I didn't post a crybaby message about your romps into invective. You started first. So don't be a crybaby when others play your game. Especially when it is the truth.

I was giving you the benefit of the doubt, on my first reading of you, and assuming the invective was your way of saying that "I don't understand". It became clear with your responses to others that it wasn't the case. You were actually claiming superior knowledge and were belittling the laissez-faire crowd, and individuals responding to you.

In the other thread I provided information that blew any idea of a social contract right out of the water. I also had communicated that telling me that I signed a social contract pushes my buttons. Then you turned around and did just that. What you didn't expect a spicy response? The concept of a "social contract" just a bad metaphor. One used to justify the violation of the rights and judgement of others.

Many people in this thread gave proper responses to the following:

So…wait a minute. Isn’t it a standard laissez-faire assumption that people will act rationally and with foresight, despite abundant evidence that they don’t? Now, when the subject is taxation, we admit that they’re irrational? Why isn’t that same admission made when we’re talking about other kinds of freeloading, such as overgrazing or pollution? Would a little consistency be too much to ask for?

They told you, "no" about the first sentence. To which you called them liars. In fact you also claimed I was making things up, when I told you economists do not mean the same thing you do by rational. So you have multiple people telling you different, yet you think they are all liars. You aren't even aware that their are different economic schools who use the term differently. None of them use it the way you do and some don't use it at all. If I recall correctly the Austrians do not expect people to behave rationally at all. Their assumption is that people will act on their own values. Not the same thing. Their might be problems with the assumption of rationality in some economic theory, but it has absolutely nothing to do with your straw man definition, or the "tragedy of the commons". No economic theory I know of predicts that people will behave according to your definition of rationality when it comes to a commons. So the answer is "no". At least have the courtesy of a response saying. "I see, I was wrong". Instead, you turn around and claim people are not being truthful. What's with that? I've read Keynes, scored 100% on my economics finals on modern economic theory, read Mises' "Human Action", Rothbard's "Man, Economy, State", read many other economics books. Here you come and don't understand the most basic of concepts and call me a liar?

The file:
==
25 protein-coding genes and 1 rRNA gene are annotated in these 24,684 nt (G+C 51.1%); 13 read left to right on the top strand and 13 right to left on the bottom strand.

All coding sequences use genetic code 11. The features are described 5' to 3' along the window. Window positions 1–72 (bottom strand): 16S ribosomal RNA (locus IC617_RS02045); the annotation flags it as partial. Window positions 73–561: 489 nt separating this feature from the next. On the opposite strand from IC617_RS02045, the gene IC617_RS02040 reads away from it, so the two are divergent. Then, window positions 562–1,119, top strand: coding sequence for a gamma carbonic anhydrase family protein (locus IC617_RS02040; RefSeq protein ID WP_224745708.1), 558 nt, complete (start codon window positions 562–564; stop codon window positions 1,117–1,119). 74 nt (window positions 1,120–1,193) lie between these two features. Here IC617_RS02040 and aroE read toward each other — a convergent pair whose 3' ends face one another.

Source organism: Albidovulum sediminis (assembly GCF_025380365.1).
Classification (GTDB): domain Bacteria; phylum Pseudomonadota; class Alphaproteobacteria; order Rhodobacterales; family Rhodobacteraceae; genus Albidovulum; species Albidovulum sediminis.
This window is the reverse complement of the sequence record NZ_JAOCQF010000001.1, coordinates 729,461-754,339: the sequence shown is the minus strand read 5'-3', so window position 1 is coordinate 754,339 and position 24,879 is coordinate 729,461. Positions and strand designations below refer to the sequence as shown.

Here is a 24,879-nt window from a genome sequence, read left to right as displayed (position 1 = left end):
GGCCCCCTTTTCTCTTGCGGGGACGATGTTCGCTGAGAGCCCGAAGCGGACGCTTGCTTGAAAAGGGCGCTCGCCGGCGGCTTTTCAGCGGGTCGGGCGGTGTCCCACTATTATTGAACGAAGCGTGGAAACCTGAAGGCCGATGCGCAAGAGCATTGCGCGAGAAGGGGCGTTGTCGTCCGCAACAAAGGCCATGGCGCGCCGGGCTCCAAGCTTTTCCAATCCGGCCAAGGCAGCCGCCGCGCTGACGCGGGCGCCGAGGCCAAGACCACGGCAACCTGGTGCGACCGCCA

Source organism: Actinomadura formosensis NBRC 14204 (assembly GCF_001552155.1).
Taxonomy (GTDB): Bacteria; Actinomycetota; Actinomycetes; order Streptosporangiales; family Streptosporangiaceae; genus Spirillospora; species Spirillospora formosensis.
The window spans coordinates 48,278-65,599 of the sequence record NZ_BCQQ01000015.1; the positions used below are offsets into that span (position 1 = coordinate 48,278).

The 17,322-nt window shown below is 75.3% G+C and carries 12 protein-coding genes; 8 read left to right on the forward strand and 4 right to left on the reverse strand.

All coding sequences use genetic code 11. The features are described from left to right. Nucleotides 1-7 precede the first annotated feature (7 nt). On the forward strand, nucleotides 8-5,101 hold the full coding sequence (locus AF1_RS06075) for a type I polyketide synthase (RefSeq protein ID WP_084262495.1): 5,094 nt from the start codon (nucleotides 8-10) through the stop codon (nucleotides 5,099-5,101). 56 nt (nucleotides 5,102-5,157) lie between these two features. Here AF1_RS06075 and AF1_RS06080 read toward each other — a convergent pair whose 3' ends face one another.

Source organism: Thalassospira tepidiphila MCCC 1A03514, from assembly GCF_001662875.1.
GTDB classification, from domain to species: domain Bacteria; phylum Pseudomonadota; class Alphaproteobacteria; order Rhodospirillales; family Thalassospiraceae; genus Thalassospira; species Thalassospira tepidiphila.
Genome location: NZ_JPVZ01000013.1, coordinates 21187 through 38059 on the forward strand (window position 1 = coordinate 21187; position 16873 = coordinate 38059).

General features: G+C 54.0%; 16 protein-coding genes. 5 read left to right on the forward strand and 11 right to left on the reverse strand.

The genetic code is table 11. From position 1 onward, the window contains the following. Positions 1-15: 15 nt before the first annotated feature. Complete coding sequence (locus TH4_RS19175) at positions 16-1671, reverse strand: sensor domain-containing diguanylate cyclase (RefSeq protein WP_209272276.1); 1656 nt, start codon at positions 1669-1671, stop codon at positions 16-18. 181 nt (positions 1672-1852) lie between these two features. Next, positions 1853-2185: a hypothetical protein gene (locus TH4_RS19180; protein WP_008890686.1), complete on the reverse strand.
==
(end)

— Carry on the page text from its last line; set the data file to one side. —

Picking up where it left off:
Whatever you are doing, it has nothing to do with reason. Now try responding to the strong part of my argument. Don't come back with some interpretation that claims I was arguing you are female when in fact you are male, don't complaing that this was ad-hominem. Address the facts presented. For instance, explain exactly how you came to the conclusion that the "Tragedy of the Commons" is an issue for "Laissez-faire capitalists". Either that, or admit you were wrong. Otherwise it is pointless to talk with you. You just want to believe what you want without taking any personal effort. It's not up to me to work things out for you. Without any feedback indicating you are "getting it" I can't really waste any more time. So BWYW ('believe what you want' for those who didn't get it) till you show some signs of rationality on the subject.

You don’t think that

You don’t think that counts as “invective".

No, it is not. It's a bit sarcastic or cutting, but it's not invective of the same immature type as "you are like so lost" or "you need to think harder" or trying to get under my skin by comparing me to a bad programmer you once knew who bears no similarity whatsoever to me. Pointing out that you're an immature little cretin is not being a crybaby. Your childish antics have not affected my ability to hold my own at all, but that doesn't mean they should be ignored. They're still childish antics.

In the other thread I provided information that blew any idea of a social contract right out of the water.